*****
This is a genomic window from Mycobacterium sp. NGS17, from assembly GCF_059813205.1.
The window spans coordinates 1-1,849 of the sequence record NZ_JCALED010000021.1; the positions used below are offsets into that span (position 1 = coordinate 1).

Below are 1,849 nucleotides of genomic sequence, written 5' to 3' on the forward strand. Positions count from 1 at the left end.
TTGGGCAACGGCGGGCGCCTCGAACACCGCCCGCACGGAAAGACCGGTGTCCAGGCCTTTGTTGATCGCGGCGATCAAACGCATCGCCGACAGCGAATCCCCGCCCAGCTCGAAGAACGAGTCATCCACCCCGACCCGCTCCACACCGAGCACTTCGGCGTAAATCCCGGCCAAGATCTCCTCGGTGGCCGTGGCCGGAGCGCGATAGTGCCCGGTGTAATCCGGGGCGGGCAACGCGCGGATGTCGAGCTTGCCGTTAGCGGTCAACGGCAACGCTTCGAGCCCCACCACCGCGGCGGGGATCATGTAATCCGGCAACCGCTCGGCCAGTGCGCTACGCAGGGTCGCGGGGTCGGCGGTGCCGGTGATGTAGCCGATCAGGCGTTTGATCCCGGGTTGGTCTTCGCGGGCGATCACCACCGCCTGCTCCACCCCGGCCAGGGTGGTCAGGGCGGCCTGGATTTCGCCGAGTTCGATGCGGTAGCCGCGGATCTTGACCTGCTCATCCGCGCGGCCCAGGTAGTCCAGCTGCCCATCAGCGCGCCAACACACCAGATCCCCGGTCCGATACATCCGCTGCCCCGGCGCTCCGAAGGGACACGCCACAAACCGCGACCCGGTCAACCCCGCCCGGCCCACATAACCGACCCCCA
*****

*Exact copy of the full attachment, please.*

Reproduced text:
This is a genomic window from Mycobacterium sp. NGS17, from assembly GCF_059813205.1.
The window spans coordinates 1-1,849 of the sequence record NZ_JCALED010000021.1; the positions used below are offsets into that span (position 1 = coordinate 1).

Below are 1,849 nucleotides of genomic sequence, written 5' to 3' on the forward strand. Positions count from 1 at the left end.
TTGGGCAACGGCGGGCGCCTCGAACACCGCCCGCACGGAAAGACCGGTGTCCAGGCCTTTGTTGATCGCGGCGATCAAACGCATCGCCGACAGCGAATCCCCGCCCAGCTCGAAGAACGAGTCATCCACCCCGACCCGCTCCACACCGAGCACTTCGGCGTAAATCCCGGCCAAGATCTCCTCGGTGGCCGTGGCCGGAGCGCGATAGTGCCCGGTGTAATCCGGGGCGGGCAACGCGCGGATGTCGAGCTTGCCGTTAGCGGTCAACGGCAACGCTTCGAGCCCCACCACCGCGGCGGGGATCATGTAATCCGGCAACCGCTCGGCCAGTGCGCTACGCAGGGTCGCGGGGTCGGCGGTGCCGGTGATGTAGCCGATCAGGCGTTTGATCCCGGGTTGGTCTTCGCGGGCGATCACCACCGCCTGCTCCACCCCGGCCAGGGTGGTCAGGGCGGCCTGGATTTCGCCGAGTTCGATGCGGTAGCCGCGGATCTTGACCTGCTCATCCGCGCGGCCCAGGTAGTCCAGCTGCCCATCAGCGCGCCAACACACCAGATCCCCGGTCCGATACATCCGCTGCCCCGGCGCTCCGAAGGGACACGCCACAAACCGCGACCCGGTCAACCCCGCCCGGCCCACATAACCGACCCCCA